Don’t put off till tomorrow

Some tasks are harder than others to begin, but there are ways to stop avoiding the inevitable.

From the pages of In Business magazine.

Thirteen months ago in this space, I wrote about getting ahead through procrastination. This time I’d like to discuss a related concept — how to actually start tasks you’ve been avoiding.

I’m sure we’re all familiar with this chain of events: You have an important project you haven’t begun yet. The deadline might be fast approaching or it could be weeks or months away. Maybe it’s a big project and you’re dreading how involved it will be. It could also be something you’ve done a thousand times before so you’re confident in your ability to get it done, but you aren’t highly motivated to start because, again, you’ve already done this a thousand times.

Regardless, instead of biting the bullet and just beginning the project in earnest, you allow yourself to get sidetracked by checking email, or completing less important or urgent tasks, or perhaps enjoying a beautiful summer afternoon because you can always start tomorrow.

Eventually, yes, we’ve all managed to start and finish these tasks — if we didn’t we’d probably be looking for another job — but it’s always the starting that proves so difficult in these situations. Back in college, I used to put off things right up until the adrenaline kicked in from the realization that I literally had no more time to spare to get that paper written or project completed. I got things done, usually well enough to earn a good grade, but life would have been so much easier if I’d gotten a fast start.

There’s no magic formula for how this works. The task itself is rarely ever as difficult as actually starting the task, so it really comes down to following a few simple steps to ensure that starting becomes easier.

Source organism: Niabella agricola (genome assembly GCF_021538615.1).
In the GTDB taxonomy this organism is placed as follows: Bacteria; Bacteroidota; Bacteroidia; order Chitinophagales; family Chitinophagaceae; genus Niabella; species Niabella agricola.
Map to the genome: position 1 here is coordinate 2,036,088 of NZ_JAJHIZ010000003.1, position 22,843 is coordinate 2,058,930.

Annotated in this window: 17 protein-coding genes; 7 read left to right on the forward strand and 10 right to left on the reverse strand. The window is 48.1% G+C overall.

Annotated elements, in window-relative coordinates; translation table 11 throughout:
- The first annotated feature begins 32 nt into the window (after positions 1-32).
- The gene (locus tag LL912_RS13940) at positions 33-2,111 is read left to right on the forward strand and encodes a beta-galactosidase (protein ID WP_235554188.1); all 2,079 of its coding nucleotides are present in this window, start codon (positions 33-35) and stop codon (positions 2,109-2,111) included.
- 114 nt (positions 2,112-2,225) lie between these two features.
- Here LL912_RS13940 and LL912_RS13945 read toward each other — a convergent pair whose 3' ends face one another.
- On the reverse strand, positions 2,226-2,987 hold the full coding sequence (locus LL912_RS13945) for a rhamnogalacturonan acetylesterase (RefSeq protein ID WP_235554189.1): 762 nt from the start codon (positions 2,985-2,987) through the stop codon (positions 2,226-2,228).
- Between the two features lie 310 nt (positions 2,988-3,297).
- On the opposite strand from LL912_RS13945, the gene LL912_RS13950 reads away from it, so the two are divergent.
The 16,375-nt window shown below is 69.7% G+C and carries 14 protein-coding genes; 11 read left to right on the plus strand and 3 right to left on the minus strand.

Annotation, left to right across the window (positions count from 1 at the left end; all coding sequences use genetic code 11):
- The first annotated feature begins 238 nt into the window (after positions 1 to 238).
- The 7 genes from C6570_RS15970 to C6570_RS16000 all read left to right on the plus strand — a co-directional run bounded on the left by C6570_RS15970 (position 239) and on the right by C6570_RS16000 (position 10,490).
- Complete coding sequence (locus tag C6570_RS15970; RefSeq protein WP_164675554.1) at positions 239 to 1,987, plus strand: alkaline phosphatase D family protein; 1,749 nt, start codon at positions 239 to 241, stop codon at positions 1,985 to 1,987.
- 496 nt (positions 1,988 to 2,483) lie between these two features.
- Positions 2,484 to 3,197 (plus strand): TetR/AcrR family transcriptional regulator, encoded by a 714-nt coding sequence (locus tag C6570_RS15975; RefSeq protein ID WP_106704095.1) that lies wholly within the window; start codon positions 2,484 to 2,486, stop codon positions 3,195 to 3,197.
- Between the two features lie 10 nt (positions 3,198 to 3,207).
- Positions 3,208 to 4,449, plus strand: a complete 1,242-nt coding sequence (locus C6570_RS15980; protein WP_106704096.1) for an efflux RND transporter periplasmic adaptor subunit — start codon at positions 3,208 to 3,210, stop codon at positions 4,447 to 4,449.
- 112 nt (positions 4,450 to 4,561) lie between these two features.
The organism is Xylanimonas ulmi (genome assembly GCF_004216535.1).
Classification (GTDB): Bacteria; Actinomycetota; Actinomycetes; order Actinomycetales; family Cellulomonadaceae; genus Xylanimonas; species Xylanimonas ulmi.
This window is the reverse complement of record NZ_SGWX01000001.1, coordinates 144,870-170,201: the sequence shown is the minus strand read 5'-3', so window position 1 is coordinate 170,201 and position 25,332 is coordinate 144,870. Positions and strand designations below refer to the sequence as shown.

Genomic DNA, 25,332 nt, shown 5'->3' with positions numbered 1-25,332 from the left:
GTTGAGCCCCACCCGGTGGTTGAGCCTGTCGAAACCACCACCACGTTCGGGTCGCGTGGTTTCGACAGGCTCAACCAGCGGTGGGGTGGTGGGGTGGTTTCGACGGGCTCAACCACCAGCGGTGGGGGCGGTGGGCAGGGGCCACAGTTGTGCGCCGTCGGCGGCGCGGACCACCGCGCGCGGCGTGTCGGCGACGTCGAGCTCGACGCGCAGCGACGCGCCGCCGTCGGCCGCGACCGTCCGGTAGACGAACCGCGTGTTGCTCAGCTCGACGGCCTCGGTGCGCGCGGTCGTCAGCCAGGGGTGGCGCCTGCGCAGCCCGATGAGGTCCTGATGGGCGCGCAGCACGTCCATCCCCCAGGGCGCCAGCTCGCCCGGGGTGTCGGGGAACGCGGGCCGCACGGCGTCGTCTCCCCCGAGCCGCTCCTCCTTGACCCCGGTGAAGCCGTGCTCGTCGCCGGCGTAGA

According to a recent Harvard Business Review article by Peter Bregman, professionals in this position need to start with willpower, which works best in small moments as opposed to over longer periods of time. Then, commit to repetition by taking that first step and then repeating it each day until the project is complete. Finally, you can benefit from adaptability, as you discover that by plunging in and starting your task, instead of putting it off, you’ll feel less stressed and actually have more time to devote to other duties, or actually have a little fun.

In applying these ideas to that put-off project, Bregman recommends the following steps:

  1. Identify the project or task that you want to move forward on but are having a hard time getting started.
  2. Identify the transition point to working on it, such as picking up the phone and dialing (for a conversation), sitting down and writing the first word (for any kind of writing task), or asking a question and then actually listening to the response without interrupting.
  3. Make the decision to start at a specific time and place.
  4. Prepare yourself to feel uncomfortable and then move through that discomfort without stopping. It’s a difficult but learnable skill that will enable you to overcome many self-imposed obstacles.
  5. Follow through without second-guessing yourself.
  6. Repeat these steps every day.

How do you get started when it’s tempting to avoid things altogether? Let me know at

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